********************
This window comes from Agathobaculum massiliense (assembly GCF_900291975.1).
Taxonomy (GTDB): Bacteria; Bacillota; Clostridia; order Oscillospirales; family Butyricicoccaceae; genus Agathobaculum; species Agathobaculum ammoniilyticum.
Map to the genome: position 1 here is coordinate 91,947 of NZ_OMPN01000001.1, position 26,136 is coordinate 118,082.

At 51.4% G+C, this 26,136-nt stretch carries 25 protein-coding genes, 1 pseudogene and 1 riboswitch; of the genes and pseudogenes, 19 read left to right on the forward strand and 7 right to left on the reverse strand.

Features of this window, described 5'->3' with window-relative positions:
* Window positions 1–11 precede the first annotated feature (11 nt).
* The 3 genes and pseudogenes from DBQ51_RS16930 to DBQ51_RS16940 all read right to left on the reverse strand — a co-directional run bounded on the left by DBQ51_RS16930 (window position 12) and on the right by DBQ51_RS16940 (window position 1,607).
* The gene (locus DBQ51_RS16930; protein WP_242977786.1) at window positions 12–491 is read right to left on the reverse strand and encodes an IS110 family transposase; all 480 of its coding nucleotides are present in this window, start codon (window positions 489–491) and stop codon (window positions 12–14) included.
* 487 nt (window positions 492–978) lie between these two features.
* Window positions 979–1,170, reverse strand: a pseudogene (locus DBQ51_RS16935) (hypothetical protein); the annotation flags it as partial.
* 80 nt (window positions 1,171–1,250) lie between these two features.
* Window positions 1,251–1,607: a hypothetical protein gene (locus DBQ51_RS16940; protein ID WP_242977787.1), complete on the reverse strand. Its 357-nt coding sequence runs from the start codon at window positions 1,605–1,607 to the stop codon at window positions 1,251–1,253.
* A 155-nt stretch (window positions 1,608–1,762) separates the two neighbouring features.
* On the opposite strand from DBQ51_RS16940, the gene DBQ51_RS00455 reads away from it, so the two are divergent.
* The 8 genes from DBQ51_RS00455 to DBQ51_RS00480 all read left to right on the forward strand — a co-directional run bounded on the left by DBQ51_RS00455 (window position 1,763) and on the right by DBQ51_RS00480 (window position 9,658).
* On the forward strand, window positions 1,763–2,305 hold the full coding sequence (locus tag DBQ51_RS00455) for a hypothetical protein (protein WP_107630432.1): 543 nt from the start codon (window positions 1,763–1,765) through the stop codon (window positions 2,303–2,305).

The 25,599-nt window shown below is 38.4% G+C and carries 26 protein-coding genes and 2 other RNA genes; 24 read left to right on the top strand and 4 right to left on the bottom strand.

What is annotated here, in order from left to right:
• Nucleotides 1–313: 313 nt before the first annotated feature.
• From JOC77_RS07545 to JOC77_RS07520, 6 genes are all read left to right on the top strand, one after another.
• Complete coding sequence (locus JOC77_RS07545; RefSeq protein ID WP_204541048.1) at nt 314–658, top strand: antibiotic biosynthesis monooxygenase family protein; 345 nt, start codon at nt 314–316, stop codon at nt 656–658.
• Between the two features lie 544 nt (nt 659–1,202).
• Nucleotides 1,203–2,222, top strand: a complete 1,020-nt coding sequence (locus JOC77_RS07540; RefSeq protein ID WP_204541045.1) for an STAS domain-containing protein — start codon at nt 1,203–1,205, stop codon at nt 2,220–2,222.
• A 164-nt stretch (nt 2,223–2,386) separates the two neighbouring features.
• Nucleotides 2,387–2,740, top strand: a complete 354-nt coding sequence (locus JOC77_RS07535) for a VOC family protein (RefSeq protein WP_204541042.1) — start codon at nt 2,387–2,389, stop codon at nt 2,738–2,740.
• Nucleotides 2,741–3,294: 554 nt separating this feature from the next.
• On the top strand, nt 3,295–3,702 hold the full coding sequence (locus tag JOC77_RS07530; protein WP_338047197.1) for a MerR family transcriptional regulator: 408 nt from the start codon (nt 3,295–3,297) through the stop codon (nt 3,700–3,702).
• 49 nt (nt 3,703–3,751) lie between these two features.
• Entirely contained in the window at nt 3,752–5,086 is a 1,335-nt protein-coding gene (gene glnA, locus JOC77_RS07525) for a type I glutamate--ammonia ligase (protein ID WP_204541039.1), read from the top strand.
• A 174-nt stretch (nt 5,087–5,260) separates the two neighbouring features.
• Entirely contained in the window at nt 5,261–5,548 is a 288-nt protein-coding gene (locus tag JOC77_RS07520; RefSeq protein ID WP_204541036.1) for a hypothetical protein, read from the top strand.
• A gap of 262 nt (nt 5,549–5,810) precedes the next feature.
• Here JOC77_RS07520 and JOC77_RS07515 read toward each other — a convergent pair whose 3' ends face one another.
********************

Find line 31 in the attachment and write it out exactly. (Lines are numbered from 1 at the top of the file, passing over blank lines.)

• Entirely contained in the window at nt 5,261–5,548 is a 288-nt protein-coding gene (locus tag JOC77_RS07520; RefSeq protein ID WP_204541036.1) for a hypothetical protein, read from the top strand.